Conservation rangers from across Northern Ireland gathered with tenant farmers at the Giant’s Causeway recently to find out more about the North Coast Farm Resilience Project, a pioneering land management project for the National Trust in Northern Ireland.
The Farm Resilience Project is about trialling innovative land management practices to demonstrate that productive agricultural can go hand in hand with farming and nature conservation by farming in a more nature friendly way to deliver a more sustainable farming system.
National Trust Farming Advisor Kevin Duncan has been leading on the development of this unique pilot in association with the North Coast ranger team based at the Giant’s Causeway and two local tenant farmers.
Part of this project has been the sowing of two fields, one at Innisfree Farm, adjacent to the Giant’s Causeway, and one at Dunseverick with Herbal Ley seed mixes.
The mixture contains a complex combination of nitrogen fixing legumes, deep rooting herbs and grasses which bring a range of benefits to forage, livestock health, soil fertility, wildlife and the wider environment.
This contrasts with conventionally sown swards which contain just a few species and require high quantities of expensive fertiliser and therefore have a high carbon footprint to remain productive. A Herbal Ley can often be a mixture of up to 17 different species, with these mixes being adjusted depending on the aims of the ley, location and soil type.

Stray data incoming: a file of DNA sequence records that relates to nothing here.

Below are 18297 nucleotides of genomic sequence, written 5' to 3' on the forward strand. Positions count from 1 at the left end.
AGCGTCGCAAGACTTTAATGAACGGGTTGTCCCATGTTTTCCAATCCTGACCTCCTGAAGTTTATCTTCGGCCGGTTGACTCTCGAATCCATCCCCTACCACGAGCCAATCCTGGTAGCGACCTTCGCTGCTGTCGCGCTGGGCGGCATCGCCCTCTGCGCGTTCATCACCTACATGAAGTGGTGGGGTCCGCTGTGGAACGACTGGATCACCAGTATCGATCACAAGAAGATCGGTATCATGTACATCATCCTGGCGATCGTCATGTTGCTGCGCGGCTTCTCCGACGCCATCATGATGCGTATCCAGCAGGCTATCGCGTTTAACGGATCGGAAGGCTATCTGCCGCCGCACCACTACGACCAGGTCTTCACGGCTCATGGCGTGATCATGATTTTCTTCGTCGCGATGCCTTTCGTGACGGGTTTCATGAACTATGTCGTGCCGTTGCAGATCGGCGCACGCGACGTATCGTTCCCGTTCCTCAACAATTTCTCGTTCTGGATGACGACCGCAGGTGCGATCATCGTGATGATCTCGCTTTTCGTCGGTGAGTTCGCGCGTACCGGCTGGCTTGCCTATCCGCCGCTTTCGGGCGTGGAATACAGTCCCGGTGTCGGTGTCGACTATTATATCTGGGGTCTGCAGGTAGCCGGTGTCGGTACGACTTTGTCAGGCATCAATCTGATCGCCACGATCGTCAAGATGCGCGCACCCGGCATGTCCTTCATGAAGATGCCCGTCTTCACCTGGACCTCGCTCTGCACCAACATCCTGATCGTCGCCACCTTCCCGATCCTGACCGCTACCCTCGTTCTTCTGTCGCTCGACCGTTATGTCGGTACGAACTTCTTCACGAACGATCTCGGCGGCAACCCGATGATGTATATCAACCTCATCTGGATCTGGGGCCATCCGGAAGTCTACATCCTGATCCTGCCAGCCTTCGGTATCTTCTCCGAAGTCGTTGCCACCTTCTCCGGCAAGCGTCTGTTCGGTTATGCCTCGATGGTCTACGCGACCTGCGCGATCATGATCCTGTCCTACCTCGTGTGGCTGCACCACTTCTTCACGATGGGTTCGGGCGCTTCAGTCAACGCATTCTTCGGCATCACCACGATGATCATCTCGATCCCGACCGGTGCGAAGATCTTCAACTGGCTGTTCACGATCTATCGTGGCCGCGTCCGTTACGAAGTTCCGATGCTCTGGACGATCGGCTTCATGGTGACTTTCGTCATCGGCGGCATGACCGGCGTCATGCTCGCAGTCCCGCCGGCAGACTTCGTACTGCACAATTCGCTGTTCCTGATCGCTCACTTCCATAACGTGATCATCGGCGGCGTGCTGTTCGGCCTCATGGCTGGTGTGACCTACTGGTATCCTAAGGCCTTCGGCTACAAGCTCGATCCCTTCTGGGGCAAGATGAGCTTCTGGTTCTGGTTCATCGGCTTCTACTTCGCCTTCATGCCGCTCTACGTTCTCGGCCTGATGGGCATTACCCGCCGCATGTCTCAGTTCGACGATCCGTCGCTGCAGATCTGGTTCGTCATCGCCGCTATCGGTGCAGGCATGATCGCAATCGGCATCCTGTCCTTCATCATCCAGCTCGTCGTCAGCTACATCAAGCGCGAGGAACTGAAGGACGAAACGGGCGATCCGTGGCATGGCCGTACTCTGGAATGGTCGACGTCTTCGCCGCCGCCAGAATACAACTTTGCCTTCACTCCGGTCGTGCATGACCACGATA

Kevin said: “Our main objective is to find a compromise between modern farm production and the decline in nature, a place where farming and biodiversity work together supporting both wildlife and quality food production.
“I have seen first-hand in England how Herbal Leys can help to create a more resilient farming landscape, one which delivers more economically for farmers and also delivers high environmental outcomes.
“Each plant in the diverse mix brings something positive to the table.
“Benefits of Herbal Leys often include fertility building and improvements in animal performance, animal health, increased biodiversity of fields, longer growing seasons and a reactivation of soil biology leading to increased soil health.
“It is often described as a fertiliser merchant, food manufacturer and vet all in one.
“This is a pilot project here at the Giant’s Causeway which has been delivered by the local ranger team working closely with tenant farmers and I really hope this proves to be a win-win situation for everyone.
“We’ve had interest in the project from Nature Matters NI, which is a campaign led by a coalition of environmental organisations in Northern Ireland who are dedicated to protect nature so that we can secure the best for our environment after Brexit; as well as from the Department of Agriculture, Environment and Rural Affairs,” he concluded.
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